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Wednesday, June 7, 2017


In those pioneer days people had to rely on themselves, including for their winter provisions. There were no super markets in which to buy food. Hunting provided meat and fish. Those early settlers knew about conservation and sustainability because they were going to need meat and fish year after year. Killing bucks instead of does would insure new deer would be added to the forest. Harvesting enough fish without becoming overzealous was deemed necessary in order to leave enough fish to procreate for the following year. They gave the same consideration to their farm animals: pigs, chickens, goats, and perhaps a few cattle and a bull. Some eggs were allowed to hatch into chicks and a cow could provide milk as long as she was allowed to calve now and again.

When planting crops, a homesteader had to plant according to season year round. Cool crops such as spinach in the fall, summer crops of yellow squash, corn, and tomatoes, and early crops in the spring such as peas. Some things had to be dried or canned to preserve them while others, such as cabbage, turnips, and potatoes would keep nicely in a cool, dry place. Naturally, feeding livestock was a huge consideration. Fields of alfalfa and oats needed to be planted, maintained, and harvested as well providing a dry place for its storage.

The American Plains have some of the most severe weather on the planet. Weather was the master of the homesteader’s life. Drought, floods, hail, erratic temperatures, and tornadoes, all of which are common on the Great Plains, could destroy a homesteader. Life was hard and filled with work from predawn to sunset and maybe then some. There were other chores to do besides working the fields. As hard as life was though, work was also a good thing. There wasn’t much time to sit around and moan the blues. Work was therapy.

Canning Tools

My parents were young, just getting started in married life during the Great Depression. Like the homesteaders, they had to work hard and become self-reliant. They were proud of the results from their labor. Forget TV and all those electronic doodads we have now for entertainment. Pop used to enjoy working his garden, planning the next one, and showing visitors his beautiful work. It was a thing of pride for him.

Homemade Ketchup

Something I enjoyed as a kid was watching my parents work together canning the harvest from the garden. I remember how they worked on the ketchup recipe every year trying to get it just right, but they were never satisfied. At the time, I just wanted ketchup like we bought from the store. Little did I know then what a treat it was to have that homemade ketchup-—very tasty made from tomatoes with no preservatives and without pesticides. That pressure cooker stayed busy all summer. Pop always shared vegetables from his garden with friends and neighbors. Sometimes they swapped things with each other. Someone might try a different kind f vegetable that others didn’t have. I imagine the pioneers did much the same thing back in history.

Jars of Canned Food Just Like My Grandmother's

For so many years we have depended on the supermarket for all our food. Crops are now raised on huge corporate farms where pesticides are frequently used and processed in plants that are often in foreign countries like China where quality assurance and the FDA have no influence. Problems have arisen because of it both from health issues in the human population and the decline of our friends, the bees due to the indiscriminate use of pesticides.

Bee Keeping Technique

People are now rethinking their lifestyles and re-purposing their backyards from tennis courts to vegetable gardens once again. In the desire for better quality and safe food, we are returning to the old ways of the settlers and homesteaders of raising our own vegetables. Even people who live in apartments are planting gardens in containers in windows or on their patios and balconies. And so we are moving full circle and making what we once thought of as old and making it new again.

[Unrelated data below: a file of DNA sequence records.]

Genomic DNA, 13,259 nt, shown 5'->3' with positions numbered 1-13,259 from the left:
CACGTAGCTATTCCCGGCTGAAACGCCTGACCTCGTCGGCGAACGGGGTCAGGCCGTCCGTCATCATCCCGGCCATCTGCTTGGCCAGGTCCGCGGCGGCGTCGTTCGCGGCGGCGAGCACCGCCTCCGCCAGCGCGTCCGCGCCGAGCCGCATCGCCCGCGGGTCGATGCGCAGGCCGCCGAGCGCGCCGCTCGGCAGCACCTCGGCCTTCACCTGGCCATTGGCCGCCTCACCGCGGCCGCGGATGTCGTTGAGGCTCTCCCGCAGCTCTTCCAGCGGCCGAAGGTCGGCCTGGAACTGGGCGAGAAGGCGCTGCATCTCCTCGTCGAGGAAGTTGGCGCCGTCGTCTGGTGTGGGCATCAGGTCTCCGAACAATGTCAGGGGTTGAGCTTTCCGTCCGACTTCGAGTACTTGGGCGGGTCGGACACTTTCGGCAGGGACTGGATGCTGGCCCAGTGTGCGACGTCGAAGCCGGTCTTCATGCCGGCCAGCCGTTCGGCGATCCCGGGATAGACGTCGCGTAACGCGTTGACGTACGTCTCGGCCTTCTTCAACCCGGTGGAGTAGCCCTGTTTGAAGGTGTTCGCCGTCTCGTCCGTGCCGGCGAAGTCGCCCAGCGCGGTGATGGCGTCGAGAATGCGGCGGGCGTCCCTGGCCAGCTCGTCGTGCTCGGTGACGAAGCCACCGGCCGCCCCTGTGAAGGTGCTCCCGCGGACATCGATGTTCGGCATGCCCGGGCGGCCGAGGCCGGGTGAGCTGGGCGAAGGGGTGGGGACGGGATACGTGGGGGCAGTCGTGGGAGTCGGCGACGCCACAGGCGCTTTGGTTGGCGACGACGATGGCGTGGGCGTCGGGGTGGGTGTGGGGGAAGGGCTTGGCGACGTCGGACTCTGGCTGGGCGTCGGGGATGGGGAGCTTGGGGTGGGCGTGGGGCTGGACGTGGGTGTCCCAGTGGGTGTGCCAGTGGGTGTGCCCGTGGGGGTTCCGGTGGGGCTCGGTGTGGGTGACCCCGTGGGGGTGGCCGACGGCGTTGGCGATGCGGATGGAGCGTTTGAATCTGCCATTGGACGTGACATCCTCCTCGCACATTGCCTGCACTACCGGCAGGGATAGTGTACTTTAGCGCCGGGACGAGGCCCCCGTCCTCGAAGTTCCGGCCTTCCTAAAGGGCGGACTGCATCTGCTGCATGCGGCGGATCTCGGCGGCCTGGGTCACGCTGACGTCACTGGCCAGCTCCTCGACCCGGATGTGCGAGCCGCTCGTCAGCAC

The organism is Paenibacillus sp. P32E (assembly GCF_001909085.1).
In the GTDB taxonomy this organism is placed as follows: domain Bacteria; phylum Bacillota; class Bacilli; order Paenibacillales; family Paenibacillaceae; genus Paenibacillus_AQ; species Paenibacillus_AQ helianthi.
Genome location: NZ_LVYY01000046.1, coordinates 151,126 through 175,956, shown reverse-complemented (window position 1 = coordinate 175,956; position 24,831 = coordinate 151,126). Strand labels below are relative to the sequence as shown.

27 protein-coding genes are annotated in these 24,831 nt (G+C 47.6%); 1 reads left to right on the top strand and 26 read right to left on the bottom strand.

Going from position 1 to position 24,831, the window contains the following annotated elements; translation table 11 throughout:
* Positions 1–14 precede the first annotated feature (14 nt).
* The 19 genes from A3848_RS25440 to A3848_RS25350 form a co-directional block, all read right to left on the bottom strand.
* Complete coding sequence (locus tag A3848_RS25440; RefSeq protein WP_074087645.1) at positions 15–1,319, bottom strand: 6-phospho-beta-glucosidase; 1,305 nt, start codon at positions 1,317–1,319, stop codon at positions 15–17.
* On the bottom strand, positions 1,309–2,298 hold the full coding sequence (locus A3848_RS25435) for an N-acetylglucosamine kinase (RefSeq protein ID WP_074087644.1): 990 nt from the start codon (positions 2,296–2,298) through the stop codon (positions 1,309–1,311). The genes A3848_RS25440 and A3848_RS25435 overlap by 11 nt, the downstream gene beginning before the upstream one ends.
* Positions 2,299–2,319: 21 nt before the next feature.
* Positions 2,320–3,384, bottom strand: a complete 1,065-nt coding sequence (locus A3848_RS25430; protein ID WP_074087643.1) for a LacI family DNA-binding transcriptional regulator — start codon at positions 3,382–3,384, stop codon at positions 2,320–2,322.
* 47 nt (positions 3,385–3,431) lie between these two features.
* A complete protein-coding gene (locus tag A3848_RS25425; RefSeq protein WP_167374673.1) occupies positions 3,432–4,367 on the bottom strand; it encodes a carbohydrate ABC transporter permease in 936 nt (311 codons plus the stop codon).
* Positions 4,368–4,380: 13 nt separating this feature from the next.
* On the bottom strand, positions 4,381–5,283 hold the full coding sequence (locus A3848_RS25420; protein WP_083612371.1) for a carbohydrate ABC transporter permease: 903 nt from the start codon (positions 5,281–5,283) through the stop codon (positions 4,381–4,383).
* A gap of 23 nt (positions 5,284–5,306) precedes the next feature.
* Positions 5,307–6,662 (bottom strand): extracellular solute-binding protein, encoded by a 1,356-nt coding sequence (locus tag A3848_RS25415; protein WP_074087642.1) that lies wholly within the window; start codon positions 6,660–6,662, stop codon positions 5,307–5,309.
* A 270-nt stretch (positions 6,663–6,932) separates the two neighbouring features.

Do you have a vegetable garden? Is it a thing of pride for you? Do you peruse the seed catalogs in winter to plan the next year’s garden? What organic ways of controlling pests have you discovered? What satisfaction do you get from gardening?

Sarah J. McNeal is a multi-published author of several genres including time travel, paranormal, western and historical fiction. She is a retired ER and Critical Care nurse who lives in North Carolina with her four-legged children, Lily, the Golden Retriever and Liberty, the cat. Besides her devotion to writing, she also has a great love of music and plays several instruments including violin, bagpipes, guitar and harmonica. Her books and short stories may be found at Prairie Rose Publications and its imprints Painted Pony Books, and Fire Star Press. She welcomes you to her website and social media:


  1. Yep, that's how I grew up. We canned around 300 quarts of green beans alone, and equivalent amounts of corn, squash, pease, spinach, tomatoes, fruits and berries. I loved Mom's pickled beets. We even canned spaghetti sauce and jalapeno salsa. Oh, and the relishes and preserves. My favorite was strawberry freezer jelly. Yum. Good food that you just cannot buy in the store. Of course, at the time I didn't appreciate it.

  2. I didn't appreciate it back then either, Jacquie. I feel so lucky to have been a part of that way of life now. Even though I moaned and groaned about going out to weed the garden and gather the vegetables, I learned some valuable information from Pop about gardening.
    One summer my sister and I spent several weeks with our maternal grandmother. While we were there I found a big patch of wild strawberries. We all ended up going out and picking those berries and Grams made strawberry jam--jars and jars of the stuff. It was the absolute best strawberry jam I ever ate. Wild strawberries are sweeter and tastier than the domesticated kind.
    I love pickled beets, too. Wow! You should share that recipe for jalapeno salsa. Didn't you love going into the storage room with all those pretty jars of canned goods?
    Thank you so much for dropping by, Jacquie. It's such a pleasure to see you. I enjoy dropping by your Pickle Barrel and seeing what craziness you've posted. Thank you!